Coronavirus: Auckland retailers unsure if step 2 enough to revive 'ghost town' CBD

Aucklanders have been all but promised more freedoms from the end of the month, with a move to the new traffic light system.

The region is ticking off two milestones this week, with 90 percent in all its DHBs having had their first dose of the vaccine, and a moves to level 3 step 2 from midnight.

Then on November 29 Cabinet will decide if vaccination rates are high enough to enter the traffic light system. Prime Minister Jacinda Ardern yesterday said on current progress there was a strong expectation Auckland would abandon current restrictions near that date.

Many cafes have remained closed during Auckland's lockdown, including Remedy Coffee opposite the Civic Theatre on Wellesley Street.

O'Hanlon said he would re-open this week for takeaways but was banking on being able to welcome customers back to tables from December.

"There's only so much turnover you're going to get, the city's a ghost town at the moment. I can't see too many more people coming back to the CBD just because the shops are open, maybe at the weekend but not during the week.

"I think people will be hesitant until - fingers crossed - the first of December reopening day when the vaccines are in place and everyone's on board."

Under the traffic light system, even at the most restrictive 'red' level, hospitality and other businesses can open with vaccine certificates, number limits and distancing. For the unvaccinated though, heavy restrictions remain.

Auckland hairdresser Simone Jones is on the board of Hair and Barber and said there was some uncertainty in the leap into the new system.

"To go from nothing to the red light system in a day is not going to give us enough time.

"I've had salon owners calling me today to say 'what should we do, should we start booking our clients in from the first of December or should we do it from the end of November what do you think?' And I really don't know."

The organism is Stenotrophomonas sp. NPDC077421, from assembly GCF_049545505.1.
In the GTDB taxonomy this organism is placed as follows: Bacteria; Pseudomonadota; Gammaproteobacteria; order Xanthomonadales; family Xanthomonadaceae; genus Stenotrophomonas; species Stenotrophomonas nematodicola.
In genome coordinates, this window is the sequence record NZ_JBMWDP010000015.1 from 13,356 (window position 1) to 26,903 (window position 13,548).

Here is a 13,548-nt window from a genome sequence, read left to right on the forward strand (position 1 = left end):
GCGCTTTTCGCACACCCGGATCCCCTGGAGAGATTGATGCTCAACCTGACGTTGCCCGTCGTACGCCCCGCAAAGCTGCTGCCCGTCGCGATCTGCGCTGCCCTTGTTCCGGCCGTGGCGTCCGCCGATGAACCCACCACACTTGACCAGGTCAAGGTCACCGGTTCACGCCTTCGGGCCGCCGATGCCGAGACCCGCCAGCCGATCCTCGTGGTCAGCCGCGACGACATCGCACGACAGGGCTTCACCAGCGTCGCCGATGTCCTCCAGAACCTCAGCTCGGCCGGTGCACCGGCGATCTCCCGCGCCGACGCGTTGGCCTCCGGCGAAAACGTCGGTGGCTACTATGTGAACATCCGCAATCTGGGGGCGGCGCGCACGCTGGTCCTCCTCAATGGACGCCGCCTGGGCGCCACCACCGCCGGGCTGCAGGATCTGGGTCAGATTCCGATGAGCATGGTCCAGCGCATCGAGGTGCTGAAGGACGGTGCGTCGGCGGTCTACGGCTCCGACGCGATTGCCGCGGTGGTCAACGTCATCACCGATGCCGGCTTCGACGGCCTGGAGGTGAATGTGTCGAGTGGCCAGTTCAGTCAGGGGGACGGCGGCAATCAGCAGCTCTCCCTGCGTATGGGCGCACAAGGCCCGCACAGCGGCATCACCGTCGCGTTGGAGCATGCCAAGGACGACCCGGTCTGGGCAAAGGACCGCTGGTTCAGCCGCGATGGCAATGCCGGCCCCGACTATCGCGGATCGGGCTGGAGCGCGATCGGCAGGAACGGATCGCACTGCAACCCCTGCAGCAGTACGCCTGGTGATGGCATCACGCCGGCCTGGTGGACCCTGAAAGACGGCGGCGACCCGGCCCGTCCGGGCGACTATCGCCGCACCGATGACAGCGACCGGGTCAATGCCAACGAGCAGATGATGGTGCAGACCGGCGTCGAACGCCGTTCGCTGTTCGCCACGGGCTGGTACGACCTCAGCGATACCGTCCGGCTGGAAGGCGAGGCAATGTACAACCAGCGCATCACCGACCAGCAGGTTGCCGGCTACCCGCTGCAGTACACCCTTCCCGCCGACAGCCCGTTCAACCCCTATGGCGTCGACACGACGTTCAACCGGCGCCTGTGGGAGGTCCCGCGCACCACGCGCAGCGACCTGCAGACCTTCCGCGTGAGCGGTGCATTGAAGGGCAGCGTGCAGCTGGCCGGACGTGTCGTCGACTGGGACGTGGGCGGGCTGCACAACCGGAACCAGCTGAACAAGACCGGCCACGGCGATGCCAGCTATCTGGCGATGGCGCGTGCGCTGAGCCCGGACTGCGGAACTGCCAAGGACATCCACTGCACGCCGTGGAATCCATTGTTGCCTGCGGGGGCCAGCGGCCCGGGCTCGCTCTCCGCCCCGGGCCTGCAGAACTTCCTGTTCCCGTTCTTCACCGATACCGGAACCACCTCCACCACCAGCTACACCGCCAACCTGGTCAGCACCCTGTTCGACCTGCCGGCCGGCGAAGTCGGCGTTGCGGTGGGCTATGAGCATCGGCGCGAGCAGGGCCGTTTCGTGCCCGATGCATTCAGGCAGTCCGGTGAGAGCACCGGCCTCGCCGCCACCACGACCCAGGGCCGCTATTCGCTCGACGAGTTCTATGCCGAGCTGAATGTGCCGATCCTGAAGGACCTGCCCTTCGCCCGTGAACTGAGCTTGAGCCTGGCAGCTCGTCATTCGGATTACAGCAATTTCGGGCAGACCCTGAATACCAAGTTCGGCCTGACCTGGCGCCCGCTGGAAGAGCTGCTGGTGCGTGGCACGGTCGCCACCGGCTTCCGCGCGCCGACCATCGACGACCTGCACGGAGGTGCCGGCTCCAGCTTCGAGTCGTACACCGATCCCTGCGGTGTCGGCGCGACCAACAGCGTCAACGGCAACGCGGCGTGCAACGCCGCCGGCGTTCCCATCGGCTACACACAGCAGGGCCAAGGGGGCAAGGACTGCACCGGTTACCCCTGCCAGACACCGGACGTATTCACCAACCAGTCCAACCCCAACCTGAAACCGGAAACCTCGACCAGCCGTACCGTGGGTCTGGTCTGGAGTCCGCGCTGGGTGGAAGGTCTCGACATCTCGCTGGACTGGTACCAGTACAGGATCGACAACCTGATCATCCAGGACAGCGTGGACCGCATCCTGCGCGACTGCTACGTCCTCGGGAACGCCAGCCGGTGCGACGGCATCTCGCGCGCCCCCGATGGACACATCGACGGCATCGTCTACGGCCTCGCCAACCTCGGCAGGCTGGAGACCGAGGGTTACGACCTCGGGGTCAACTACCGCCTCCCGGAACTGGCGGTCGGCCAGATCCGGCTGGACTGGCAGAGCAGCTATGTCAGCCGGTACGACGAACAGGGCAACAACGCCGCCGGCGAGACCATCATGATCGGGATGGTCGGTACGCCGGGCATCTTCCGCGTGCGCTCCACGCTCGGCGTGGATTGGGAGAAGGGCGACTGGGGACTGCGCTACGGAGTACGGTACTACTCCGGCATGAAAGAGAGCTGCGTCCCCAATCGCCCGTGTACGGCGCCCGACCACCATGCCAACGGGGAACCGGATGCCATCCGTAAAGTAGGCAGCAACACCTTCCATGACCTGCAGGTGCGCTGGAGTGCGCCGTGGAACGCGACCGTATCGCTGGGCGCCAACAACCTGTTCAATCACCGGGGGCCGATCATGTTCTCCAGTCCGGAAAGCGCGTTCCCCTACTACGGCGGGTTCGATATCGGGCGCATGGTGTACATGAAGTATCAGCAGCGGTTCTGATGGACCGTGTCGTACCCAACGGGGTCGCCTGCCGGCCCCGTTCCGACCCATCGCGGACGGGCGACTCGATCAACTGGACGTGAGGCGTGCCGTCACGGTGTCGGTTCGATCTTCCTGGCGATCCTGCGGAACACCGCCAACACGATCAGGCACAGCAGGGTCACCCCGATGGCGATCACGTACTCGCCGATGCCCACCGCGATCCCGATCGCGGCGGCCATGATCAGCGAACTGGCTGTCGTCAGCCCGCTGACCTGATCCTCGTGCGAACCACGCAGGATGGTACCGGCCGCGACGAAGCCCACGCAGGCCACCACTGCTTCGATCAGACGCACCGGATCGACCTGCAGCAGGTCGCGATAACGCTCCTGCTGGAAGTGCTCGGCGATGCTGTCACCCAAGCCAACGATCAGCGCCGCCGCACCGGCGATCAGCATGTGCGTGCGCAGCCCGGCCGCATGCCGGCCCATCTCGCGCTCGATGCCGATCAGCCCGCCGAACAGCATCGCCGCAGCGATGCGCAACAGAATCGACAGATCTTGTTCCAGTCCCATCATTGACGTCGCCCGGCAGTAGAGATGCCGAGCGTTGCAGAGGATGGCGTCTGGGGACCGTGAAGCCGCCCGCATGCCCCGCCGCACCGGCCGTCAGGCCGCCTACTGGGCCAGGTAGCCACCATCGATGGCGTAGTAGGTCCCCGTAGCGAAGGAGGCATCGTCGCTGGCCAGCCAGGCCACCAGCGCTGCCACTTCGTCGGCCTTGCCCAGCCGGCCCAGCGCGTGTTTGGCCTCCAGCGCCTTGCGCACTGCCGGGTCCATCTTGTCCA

"It sounds really stupid but a day makes a huge difference to us."

Auckland resident Rose, a hospitality worker, is hoping for the new eased restrictions.

"It definitely feels like we are ready for it and it means the businesses can prepare for the opening. It gives us a little bit of a push to get ready."

For another Auckland resident, Michael, now was the time to "wind back the extreme measures" given the high vaccination rate.

Business is not expected to pick up in the city until thousands of office workers and domestic travellers return, which could be next year.

Auckland business association Heart of the City chief executive Viv Beck said a move to red was unlikely to bring people back in droves, and it would not be until the traffic light system reached green that things would really change.

"We're hoping to get from, say, $3.5 million revenue a week to $10m - that would be a step up. But that's still around 60 percent down on our normal level so that's a big impact."

Beck wanted clarity on how the period in 'red' would be managed; on support for businesses, plans to re-activate the city, and what would happen with MIQ and the border domestically and internationally.

"Businesses will need that because it's going to be a long haul for them."